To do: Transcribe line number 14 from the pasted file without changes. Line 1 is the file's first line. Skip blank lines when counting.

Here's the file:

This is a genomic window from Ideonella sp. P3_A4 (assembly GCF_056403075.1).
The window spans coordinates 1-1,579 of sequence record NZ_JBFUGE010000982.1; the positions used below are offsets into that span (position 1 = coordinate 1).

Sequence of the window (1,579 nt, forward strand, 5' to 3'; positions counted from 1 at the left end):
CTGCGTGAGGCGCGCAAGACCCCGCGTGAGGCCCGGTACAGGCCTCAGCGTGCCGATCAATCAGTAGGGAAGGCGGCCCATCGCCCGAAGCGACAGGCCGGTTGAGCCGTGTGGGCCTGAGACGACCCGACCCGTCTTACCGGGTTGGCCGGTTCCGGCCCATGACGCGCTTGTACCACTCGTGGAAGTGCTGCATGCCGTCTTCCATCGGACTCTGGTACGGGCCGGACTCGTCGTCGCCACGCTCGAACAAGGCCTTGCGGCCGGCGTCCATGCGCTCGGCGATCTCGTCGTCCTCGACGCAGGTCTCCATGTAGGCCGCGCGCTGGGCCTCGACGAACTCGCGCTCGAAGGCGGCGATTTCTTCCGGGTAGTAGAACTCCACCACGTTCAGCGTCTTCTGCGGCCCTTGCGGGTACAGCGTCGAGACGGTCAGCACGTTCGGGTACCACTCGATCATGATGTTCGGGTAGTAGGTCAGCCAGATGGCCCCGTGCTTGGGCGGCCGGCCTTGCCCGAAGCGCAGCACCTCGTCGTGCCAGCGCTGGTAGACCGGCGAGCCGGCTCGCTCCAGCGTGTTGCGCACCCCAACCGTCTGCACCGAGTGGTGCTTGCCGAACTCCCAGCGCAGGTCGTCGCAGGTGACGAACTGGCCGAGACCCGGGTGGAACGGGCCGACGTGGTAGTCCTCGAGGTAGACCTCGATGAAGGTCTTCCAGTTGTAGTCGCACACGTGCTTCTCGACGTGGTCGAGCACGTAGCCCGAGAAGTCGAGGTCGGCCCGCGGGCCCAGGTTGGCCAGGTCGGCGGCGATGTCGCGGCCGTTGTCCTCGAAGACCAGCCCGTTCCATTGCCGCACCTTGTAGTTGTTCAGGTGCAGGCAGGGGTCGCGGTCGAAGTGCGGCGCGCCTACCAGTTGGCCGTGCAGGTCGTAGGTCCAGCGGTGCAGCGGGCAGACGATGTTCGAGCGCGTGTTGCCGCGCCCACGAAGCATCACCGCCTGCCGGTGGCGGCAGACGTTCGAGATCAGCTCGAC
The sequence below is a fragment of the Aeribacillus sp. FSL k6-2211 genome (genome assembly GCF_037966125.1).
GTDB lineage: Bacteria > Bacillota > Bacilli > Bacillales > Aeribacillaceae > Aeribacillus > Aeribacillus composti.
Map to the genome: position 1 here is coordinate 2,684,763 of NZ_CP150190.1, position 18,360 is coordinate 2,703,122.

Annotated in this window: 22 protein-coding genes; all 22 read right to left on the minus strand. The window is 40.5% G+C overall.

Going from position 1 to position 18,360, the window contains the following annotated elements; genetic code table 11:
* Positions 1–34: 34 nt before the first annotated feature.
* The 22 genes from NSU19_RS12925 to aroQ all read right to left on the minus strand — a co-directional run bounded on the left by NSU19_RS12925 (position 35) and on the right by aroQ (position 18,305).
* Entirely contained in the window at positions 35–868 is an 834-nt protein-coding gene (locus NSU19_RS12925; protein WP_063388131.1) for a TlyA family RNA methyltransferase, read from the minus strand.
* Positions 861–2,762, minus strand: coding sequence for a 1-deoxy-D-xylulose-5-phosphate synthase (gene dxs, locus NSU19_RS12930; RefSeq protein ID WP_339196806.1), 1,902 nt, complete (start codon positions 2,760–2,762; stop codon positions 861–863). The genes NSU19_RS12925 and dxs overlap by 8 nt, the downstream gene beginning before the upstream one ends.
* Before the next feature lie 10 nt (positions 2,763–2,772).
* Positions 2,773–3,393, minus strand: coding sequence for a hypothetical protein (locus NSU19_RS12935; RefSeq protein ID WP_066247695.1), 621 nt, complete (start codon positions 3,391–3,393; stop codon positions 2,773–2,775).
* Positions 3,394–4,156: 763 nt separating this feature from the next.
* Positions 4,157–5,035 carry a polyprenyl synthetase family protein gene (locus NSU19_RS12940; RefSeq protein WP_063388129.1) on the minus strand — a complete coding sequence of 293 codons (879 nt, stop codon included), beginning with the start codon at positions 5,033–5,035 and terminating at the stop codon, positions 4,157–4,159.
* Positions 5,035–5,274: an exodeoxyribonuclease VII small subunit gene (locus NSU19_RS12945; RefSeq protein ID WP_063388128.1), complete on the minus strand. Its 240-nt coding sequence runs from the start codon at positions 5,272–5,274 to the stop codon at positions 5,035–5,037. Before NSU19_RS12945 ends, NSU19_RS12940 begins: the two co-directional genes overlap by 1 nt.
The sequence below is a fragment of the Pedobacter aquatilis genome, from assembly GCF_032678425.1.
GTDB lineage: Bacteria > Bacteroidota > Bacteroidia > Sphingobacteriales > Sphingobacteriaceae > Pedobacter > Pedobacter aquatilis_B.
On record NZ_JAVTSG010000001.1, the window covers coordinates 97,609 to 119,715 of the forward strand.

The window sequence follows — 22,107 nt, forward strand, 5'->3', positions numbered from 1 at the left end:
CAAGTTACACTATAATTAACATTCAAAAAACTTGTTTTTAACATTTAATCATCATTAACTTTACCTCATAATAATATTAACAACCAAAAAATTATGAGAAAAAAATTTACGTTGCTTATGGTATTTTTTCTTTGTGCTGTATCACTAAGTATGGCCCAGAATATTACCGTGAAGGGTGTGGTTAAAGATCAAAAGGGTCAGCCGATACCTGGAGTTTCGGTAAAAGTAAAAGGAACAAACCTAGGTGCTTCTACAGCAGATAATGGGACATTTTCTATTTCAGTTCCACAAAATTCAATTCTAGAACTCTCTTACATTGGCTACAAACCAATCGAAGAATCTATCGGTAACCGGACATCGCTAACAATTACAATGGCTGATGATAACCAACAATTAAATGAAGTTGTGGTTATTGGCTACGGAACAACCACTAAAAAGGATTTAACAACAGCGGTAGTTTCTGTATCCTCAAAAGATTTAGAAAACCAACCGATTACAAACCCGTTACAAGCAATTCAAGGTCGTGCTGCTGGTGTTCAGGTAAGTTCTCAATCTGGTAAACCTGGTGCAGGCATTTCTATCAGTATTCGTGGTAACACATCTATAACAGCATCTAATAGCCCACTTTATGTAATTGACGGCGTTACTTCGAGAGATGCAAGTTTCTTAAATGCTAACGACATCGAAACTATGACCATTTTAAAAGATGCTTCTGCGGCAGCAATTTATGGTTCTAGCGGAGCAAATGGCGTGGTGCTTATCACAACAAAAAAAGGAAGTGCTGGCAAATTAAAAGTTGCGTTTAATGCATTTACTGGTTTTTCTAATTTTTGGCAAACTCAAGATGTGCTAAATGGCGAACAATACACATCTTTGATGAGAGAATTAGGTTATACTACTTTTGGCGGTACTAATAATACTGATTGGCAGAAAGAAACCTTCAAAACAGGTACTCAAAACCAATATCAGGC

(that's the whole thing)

* Before the next feature lie 10 nt (positions 2,763–2,772).